Nearly 15 years ago, the United Nations declared June 8 as World Oceans Day to address a number of concerns regarding the Law of the Sea, maritime space, international shipping, maritime security, marine science and technology, marine biological diversity, the marine environment and sustainable development, and climate change. Now, we use the day as a time to reflect on all the ocean provides and think of ways to become better stewards of it. The theme of this year’s World Oceans Day is Revitalization: Collective Action for the Ocean.

The ocean’s health is at a tipping point – if we don’t act now, the ocean we know and have relied on for thousands of years could be gone forever. Plastics and polluted runoff are threatening marine life, our health, fisheries and recreation spots. We’ve learned from experience that we need to work together to create a new balance with the ocean that no longer depletes its bounty, but instead, restores its vibrancy and brings it new life.

Here in Hawaii, we are surrounded by water – mainly ocean water. This means that a good percentage of our rainwater ends up in the ocean. Hawaii’s storm drain system helps to prevent flooding by efficiently carrying water off of our roadways. Unfortunately, with a large storm drain system, small amounts of pollution can quickly add up. This World Oceans Day we want to remind you about the importance of keeping our storm drains and roadways clear of litter and pollution.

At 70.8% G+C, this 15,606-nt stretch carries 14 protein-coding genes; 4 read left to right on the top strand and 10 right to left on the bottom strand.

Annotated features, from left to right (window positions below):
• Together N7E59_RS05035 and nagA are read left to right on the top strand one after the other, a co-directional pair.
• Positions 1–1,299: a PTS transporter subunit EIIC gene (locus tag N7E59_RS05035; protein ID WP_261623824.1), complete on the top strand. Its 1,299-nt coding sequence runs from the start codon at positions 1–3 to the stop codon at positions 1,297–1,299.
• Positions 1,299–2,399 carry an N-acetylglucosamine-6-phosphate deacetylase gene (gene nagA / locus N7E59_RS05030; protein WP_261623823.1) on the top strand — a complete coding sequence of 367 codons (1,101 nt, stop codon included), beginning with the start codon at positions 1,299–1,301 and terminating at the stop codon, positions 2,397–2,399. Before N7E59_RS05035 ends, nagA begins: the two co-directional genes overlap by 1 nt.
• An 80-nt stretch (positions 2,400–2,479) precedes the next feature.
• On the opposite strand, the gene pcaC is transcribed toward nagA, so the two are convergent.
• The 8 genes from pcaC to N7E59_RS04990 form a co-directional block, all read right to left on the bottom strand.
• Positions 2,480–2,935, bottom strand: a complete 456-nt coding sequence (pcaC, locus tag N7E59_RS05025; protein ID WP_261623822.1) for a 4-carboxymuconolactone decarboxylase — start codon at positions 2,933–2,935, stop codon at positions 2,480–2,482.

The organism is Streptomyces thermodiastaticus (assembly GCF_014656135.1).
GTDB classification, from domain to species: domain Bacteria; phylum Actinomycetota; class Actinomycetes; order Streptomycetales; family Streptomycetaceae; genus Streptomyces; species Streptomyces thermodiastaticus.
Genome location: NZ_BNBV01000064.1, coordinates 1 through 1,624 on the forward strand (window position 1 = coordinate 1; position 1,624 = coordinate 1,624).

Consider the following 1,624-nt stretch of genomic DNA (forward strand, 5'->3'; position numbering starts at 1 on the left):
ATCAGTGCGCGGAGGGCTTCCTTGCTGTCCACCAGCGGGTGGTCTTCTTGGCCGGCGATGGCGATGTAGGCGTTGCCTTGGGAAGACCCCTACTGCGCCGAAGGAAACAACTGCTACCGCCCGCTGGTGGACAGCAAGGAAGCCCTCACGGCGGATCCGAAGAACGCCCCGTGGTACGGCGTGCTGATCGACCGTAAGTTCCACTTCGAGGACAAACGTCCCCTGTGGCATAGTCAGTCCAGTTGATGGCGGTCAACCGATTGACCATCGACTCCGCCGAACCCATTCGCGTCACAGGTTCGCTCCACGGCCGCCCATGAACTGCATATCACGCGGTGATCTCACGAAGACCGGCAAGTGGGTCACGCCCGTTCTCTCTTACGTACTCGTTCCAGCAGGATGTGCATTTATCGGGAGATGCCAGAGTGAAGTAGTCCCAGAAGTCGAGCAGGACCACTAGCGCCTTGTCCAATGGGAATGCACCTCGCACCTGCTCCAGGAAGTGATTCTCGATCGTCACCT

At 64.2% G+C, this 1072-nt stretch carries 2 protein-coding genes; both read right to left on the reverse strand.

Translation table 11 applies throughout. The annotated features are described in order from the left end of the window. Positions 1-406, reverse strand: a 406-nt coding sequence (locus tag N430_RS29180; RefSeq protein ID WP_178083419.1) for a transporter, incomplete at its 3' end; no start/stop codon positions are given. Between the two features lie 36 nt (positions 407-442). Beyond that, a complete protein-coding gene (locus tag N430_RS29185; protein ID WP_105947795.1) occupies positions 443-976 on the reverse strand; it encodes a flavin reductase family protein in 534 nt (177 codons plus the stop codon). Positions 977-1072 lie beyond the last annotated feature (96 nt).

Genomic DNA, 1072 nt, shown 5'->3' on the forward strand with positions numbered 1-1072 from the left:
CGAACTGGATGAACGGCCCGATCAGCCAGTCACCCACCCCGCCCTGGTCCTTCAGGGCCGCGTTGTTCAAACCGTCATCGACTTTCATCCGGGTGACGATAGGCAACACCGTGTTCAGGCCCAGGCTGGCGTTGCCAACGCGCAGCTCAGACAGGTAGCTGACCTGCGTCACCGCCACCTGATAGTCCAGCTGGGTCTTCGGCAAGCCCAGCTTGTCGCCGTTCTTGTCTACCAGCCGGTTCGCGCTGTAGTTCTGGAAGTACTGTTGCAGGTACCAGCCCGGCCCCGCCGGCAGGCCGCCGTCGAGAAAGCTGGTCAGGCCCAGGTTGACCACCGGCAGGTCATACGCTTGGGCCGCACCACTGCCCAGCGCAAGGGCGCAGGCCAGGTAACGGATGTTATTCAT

Change starts with you! You can support our oceans by learning about the storm drain system with our Storm Patrol online modules, going over the Storm Water Management Program Plan 2022, sharing your storm water resources and tips with others, and simply throwing your trash away where it belongs. If you’re looking for another way to get involved, consider adopting a part of the highway!

The Department of Transportation’s Adopt-A-Highway Program is great way for any community group, church, school, or business to contribute to a cleaner Hawaii. With supplies provided by the Department of Transportation, each group agrees to adopt a two-mile portion of a state highway for at least two years, pick up litter on that highway at least four times a year, and provide safety training for their volunteers before each cleanup. To learn more about the program, visit

To celebrate all these steps toward a healthier ocean, we have partnered with Sea Life Park to hold a special World Oceans Day giveaway! The winner will receive two annual passes to Sea Life Park, Hawaii’s premier marine experience park focused on the education and conservation of Pacific marine life. To enter, take our Public Awareness Survey at


Sources: United Nations World Oceans Day, Conservation International, Storm Water Hawaii Resources, Oahu Adopt-A-Highway Program, Storm Water Hawaii Public Awareness Survey